Growth appears poised to accelerate in 2019 and 2020. On top of the large fiscal expansion and the upcoming investment reform, both of which should significantly buttress business activity and confidence, the country will benefit from the ongoing infrastructure push related to the 2020 World Expo in Dubai. This will notably buoy the construction sector and increase the Emirates’ attractiveness to tourists. Finally, rising oil production amid sustained higher prices should further bolster economic growth and help the government maintain a fiscal surplus. Met the why particular panelists expect GDP to increase 3.2% in 2019, which is up 0.2 percentage points from last month’s forecast, and 3.3% in 2020.

EGYPT | Economy performs well in Q2, momentum should have largely carried over to Q3

The economy performed well in the fourth quarter of FY 2018, with GDP growth remaining at the multi-year high recorded for Q3, primarily due to higher investment and exports. The current account deficit also fell to a near five-year low, while the unemployment rate declined to a seven-and-a-half year low. More recent signs have been mixed. After operating conditions in the non-oil private sector improved in July and August due to increased new business inflows, conditions deteriorated in September, although businesses grew more optimistic about prospects. Meanwhile, the recent investor retreat from emerging-market assets has not left Egypt completely unscathed: in October, the 11-year government bond yield hit highs last seen in July 2017.

Economic growth is expected to remain robust this fiscal year and next. Increased government investment spending, rising natural gas production, an improved regulatory environment and construction activity related to the building of the new capital city should boost activity. However, large fiscal imbalances and the higher price of oil will weigh on prospects. Met the why particular panelists expect GDP to expand 5.2% in FY 2019, which is unchanged from last month’s forecast, and 5.2% again in FY 2020.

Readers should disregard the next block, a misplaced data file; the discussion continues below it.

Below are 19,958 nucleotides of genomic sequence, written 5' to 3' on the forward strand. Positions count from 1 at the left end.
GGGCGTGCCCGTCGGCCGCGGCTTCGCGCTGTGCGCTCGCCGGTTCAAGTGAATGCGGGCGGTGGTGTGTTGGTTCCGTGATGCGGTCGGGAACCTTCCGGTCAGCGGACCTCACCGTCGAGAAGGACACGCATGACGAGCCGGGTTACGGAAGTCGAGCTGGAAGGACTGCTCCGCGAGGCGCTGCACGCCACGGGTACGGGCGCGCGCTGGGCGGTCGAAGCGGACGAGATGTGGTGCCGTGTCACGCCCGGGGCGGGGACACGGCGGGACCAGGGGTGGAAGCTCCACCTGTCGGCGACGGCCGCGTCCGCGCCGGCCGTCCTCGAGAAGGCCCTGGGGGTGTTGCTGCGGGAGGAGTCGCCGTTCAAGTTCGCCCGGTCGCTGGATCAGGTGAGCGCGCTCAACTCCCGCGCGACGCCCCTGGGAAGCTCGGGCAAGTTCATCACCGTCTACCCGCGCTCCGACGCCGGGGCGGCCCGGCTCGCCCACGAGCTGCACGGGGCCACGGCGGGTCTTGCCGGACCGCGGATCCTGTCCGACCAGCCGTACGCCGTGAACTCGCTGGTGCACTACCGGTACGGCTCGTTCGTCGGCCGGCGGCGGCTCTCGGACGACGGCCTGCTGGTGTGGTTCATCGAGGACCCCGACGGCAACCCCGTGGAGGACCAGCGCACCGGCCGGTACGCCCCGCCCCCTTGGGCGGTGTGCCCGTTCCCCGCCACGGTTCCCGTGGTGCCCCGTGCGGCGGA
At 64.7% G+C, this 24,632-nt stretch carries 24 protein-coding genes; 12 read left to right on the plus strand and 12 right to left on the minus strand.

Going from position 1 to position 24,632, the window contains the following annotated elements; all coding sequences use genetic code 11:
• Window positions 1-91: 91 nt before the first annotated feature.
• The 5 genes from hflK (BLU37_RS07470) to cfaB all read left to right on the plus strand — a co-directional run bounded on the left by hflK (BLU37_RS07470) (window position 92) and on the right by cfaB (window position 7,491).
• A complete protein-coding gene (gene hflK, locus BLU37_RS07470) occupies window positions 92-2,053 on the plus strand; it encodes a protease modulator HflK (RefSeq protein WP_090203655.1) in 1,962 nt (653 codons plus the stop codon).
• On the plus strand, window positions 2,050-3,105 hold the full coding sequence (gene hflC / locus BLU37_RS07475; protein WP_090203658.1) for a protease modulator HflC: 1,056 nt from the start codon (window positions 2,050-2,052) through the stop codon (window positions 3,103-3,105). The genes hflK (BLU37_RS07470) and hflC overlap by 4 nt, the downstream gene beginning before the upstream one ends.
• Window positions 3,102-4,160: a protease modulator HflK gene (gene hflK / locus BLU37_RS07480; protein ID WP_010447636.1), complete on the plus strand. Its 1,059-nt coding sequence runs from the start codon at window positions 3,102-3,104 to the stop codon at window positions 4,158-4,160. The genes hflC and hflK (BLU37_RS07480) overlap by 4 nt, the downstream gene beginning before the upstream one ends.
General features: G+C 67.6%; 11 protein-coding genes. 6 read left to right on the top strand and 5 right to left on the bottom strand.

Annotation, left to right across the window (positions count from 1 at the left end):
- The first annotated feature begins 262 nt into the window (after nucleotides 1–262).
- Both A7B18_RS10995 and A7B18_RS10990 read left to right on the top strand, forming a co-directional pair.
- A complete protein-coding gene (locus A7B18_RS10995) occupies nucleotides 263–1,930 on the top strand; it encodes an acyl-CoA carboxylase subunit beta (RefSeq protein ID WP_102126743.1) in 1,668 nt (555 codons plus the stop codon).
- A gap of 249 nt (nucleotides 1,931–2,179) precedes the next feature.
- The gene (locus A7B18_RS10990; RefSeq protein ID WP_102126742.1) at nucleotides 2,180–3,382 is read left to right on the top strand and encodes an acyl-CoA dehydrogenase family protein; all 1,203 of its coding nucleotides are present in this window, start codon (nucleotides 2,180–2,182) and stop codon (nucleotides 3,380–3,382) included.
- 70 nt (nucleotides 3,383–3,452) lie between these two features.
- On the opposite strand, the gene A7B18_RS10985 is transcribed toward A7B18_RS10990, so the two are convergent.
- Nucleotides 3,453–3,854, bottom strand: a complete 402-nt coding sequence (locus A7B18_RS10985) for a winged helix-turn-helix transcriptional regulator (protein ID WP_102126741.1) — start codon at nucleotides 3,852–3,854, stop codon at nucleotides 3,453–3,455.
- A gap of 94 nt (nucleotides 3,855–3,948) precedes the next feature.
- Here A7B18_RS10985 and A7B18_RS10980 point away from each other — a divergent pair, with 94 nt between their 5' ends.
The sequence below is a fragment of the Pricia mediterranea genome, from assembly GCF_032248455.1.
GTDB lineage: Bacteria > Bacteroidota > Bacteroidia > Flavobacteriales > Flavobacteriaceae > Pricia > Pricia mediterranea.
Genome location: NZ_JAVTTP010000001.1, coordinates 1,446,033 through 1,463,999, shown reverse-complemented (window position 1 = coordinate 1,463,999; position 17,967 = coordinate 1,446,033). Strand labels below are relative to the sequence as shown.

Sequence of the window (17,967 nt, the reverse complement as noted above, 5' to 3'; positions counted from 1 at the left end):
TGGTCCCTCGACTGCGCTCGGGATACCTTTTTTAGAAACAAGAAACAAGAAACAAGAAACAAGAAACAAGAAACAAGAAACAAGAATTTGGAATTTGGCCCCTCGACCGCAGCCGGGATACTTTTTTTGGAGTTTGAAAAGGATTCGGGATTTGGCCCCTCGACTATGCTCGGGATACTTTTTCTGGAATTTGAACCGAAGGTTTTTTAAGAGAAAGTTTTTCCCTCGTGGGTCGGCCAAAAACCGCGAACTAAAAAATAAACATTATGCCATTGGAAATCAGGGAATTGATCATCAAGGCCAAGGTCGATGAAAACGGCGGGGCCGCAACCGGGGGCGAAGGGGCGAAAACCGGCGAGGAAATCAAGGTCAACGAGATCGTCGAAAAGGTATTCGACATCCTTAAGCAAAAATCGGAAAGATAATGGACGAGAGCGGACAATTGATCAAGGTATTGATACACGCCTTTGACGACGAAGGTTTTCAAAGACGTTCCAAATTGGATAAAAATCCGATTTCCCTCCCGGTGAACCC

INFLATION | Regional inflation rises in September

Inflation in the Middle East and North Africa region continued to increase in September, mostly reflecting surging price pressures in Iran due to the depreciation of the rial. Moreover, subsidy cuts caused price pressures to intensify in Egypt. According to an aggregate produced by Met the why particular, inflation in the region jumped from 6.4% in August to 7.4% in September.

Inflation should dip next year, as the impact of VAT implementation in Saudi Arabia and the UAE disappears and price pressures in Egypt decline as the effect of subsidy reforms fade. Met the why particular panelists forecast that regional inflation will average 7.3% in 2019, which is up 2.3 percentage points from last month’s estimate, chiefly due to higher expected inflation for Iran. In 2020, regional inflation is expected to decline to 5.9%.

See the Full Met the why particular Middle East & North Africa Report

 

Ricard Torné 

Lead Economist